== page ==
“This transaction provides a path for Samaritan to design and construct a new hospital on the current campus,” Buggenhagen said. “We are confident that Samaritan can provide a new hospital with appropriate services respecting the needs of the community, advances in technology and medicine, and efficiency developments in design and operation. The new facility will also help our community recruit and retain high-quality physicians and other health professionals.” Continue reading
On February 6, 2016, due to a clogged pump and the bypass pump failing to start, the City of Newport’s wastewater personnel observed 48th St. pump station spilling raw sewage into a creek at approximately 4:00 PM to 5:00 PM. The spill rate was approximately 5 gallons per minute with an estimated spill of 300 gallons. The sewage overflowed from the pump station into the creek, which flows across the beach and into the ocean. OERS was notified and samples will be taken to ensure fecal levels return to normal.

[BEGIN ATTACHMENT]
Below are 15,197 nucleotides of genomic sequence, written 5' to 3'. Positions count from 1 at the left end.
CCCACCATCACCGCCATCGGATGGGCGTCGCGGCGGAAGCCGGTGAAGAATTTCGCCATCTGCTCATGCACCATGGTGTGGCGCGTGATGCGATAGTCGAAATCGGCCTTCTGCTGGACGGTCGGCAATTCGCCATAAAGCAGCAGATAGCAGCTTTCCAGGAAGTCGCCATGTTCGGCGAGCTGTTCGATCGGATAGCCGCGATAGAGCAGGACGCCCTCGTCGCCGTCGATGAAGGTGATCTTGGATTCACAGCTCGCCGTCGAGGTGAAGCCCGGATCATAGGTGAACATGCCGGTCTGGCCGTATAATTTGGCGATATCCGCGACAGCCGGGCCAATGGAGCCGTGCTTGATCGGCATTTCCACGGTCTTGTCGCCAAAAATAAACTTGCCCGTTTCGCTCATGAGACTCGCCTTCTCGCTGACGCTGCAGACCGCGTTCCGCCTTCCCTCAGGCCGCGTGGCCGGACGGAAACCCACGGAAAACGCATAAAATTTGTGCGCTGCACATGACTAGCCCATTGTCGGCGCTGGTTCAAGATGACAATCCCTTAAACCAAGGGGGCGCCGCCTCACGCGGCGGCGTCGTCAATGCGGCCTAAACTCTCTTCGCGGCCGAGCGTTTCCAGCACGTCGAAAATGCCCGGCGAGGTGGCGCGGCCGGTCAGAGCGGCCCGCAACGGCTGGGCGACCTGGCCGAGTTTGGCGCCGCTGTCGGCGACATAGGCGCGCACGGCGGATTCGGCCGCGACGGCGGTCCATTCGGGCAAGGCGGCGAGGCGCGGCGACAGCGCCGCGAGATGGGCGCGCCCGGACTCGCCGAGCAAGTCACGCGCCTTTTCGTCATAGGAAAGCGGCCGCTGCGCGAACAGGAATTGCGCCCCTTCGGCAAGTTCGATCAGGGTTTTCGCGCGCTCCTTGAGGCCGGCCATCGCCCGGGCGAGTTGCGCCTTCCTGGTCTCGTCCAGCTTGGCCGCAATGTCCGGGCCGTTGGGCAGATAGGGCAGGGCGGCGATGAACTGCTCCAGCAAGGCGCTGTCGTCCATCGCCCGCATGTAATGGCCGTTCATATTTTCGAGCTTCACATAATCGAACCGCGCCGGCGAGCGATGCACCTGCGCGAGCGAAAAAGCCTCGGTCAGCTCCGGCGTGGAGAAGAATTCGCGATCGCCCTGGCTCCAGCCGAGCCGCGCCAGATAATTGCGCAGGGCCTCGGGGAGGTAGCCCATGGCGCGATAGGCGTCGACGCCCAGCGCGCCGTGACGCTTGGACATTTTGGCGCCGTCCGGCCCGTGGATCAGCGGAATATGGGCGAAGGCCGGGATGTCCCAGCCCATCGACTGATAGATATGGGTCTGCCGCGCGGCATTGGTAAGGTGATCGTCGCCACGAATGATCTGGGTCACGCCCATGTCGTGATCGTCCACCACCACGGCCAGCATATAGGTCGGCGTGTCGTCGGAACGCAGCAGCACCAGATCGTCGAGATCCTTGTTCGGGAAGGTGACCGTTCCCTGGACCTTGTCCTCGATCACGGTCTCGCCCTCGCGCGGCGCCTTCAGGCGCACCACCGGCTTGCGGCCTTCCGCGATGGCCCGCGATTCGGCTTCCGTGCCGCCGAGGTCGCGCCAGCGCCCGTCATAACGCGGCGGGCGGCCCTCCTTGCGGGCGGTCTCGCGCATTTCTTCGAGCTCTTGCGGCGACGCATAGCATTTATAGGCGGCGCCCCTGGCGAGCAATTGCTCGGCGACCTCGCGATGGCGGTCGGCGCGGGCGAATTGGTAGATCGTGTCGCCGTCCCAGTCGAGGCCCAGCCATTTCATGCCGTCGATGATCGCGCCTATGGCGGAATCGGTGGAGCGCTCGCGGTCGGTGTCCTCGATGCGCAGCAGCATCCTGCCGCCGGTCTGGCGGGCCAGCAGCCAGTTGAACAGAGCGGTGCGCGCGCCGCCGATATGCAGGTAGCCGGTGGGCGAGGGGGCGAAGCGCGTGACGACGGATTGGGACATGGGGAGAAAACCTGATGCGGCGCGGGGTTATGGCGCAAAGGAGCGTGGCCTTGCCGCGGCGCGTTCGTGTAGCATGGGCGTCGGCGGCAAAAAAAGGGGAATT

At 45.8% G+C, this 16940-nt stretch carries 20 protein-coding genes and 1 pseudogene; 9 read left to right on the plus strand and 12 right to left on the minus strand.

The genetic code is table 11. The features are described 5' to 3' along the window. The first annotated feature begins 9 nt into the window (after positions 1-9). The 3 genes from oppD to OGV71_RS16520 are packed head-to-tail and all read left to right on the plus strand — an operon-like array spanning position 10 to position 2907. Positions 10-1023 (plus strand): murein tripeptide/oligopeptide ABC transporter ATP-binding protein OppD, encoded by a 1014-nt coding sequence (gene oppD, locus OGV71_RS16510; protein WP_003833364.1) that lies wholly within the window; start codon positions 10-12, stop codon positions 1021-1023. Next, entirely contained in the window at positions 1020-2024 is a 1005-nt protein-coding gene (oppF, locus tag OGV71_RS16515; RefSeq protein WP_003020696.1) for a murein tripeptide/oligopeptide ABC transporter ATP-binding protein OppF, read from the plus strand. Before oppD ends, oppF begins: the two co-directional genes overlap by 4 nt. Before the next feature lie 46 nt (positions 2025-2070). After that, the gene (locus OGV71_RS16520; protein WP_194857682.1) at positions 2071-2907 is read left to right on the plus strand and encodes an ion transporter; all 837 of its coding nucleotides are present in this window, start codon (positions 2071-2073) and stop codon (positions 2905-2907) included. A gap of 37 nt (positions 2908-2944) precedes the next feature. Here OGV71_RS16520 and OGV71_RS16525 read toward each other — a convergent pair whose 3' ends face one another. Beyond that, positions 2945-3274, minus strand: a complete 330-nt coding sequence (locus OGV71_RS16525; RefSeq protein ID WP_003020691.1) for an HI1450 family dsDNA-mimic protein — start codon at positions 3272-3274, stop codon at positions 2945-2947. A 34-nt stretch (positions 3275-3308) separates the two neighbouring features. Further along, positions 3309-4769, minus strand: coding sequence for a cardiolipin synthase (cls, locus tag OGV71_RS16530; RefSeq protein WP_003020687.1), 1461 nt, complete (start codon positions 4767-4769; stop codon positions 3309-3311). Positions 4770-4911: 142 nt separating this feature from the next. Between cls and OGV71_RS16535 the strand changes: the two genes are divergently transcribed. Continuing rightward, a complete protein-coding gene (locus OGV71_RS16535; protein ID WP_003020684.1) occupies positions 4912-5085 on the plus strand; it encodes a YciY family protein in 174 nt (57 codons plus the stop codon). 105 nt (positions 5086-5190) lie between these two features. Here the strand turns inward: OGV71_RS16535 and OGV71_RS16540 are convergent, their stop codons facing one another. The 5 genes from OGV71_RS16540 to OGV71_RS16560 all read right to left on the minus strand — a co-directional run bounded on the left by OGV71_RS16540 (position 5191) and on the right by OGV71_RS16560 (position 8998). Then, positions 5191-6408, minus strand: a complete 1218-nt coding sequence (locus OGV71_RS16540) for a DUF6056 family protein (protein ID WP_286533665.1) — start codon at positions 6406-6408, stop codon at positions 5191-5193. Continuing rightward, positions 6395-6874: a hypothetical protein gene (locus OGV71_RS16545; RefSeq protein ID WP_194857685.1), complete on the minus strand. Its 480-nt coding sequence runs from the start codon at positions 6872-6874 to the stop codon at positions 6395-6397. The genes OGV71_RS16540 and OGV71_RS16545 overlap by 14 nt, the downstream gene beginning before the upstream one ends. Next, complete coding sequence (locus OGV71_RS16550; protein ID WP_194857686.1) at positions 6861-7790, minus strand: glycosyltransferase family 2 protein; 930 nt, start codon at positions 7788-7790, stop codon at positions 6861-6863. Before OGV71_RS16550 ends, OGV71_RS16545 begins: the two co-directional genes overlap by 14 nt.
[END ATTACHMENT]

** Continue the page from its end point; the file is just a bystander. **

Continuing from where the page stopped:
The 48th Street Pump Station is currently being served by a backup diesel pump while the main pumps are being rebuilt. One pump is already in place and the second should be reinstalled later this week. City crews are also arranging to have the debris pumped from the wet well to help reduce future plugging issues. Signs warning of the sewage overflows are posted at the affected areas. Contact with water contaminated with bacteria can increase the risk of disease. Please avoid contact with these waterbodies until further notice.
Please contact the City of Newport Public Works at 541-574-3366 with any questions.
Information provided by City of Newport
The eastern gray whales that commonly appear along the West Coast of the United States seemingly have recovered from over-hunting with new protective guidelines established in the 1970s. Their counterparts across the ocean – western gray whales – have not fared as well.